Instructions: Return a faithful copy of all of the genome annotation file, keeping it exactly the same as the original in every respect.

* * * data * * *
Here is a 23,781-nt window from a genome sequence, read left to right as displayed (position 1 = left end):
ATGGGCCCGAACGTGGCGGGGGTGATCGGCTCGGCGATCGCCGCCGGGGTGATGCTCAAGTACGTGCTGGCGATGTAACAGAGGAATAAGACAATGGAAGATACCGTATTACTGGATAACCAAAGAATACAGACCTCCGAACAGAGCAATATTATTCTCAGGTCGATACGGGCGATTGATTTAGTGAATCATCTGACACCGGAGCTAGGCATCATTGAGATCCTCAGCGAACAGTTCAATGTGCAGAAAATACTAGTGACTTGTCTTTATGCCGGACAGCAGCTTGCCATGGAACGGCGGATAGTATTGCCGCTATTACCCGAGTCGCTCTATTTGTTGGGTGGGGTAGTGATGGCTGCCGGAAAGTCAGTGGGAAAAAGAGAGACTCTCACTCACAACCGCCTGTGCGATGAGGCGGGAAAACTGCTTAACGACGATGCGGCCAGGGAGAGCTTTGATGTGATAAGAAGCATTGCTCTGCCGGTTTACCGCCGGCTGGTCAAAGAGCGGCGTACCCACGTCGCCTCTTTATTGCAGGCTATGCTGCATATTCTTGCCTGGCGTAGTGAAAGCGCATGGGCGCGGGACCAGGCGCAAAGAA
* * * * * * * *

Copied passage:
Here is a 23,781-nt window from a genome sequence, read left to right as displayed (position 1 = left end):
ATGGGCCCGAACGTGGCGGGGGTGATCGGCTCGGCGATCGCCGCCGGGGTGATGCTCAAGTACGTGCTGGCGATGTAACAGAGGAATAAGACAATGGAAGATACCGTATTACTGGATAACCAAAGAATACAGACCTCCGAACAGAGCAATATTATTCTCAGGTCGATACGGGCGATTGATTTAGTGAATCATCTGACACCGGAGCTAGGCATCATTGAGATCCTCAGCGAACAGTTCAATGTGCAGAAAATACTAGTGACTTGTCTTTATGCCGGACAGCAGCTTGCCATGGAACGGCGGATAGTATTGCCGCTATTACCCGAGTCGCTCTATTTGTTGGGTGGGGTAGTGATGGCTGCCGGAAAGTCAGTGGGAAAAAGAGAGACTCTCACTCACAACCGCCTGTGCGATGAGGCGGGAAAACTGCTTAACGACGATGCGGCCAGGGAGAGCTTTGATGTGATAAGAAGCATTGCTCTGCCGGTTTACCGCCGGCTGGTCAAAGAGCGGCGTACCCACGTCGCCTCTTTATTGCAGGCTATGCTGCATATTCTTGCCTGGCGTAGTGAAAGCGCATGGGCGCGGGACCAGGCGCAAAGAA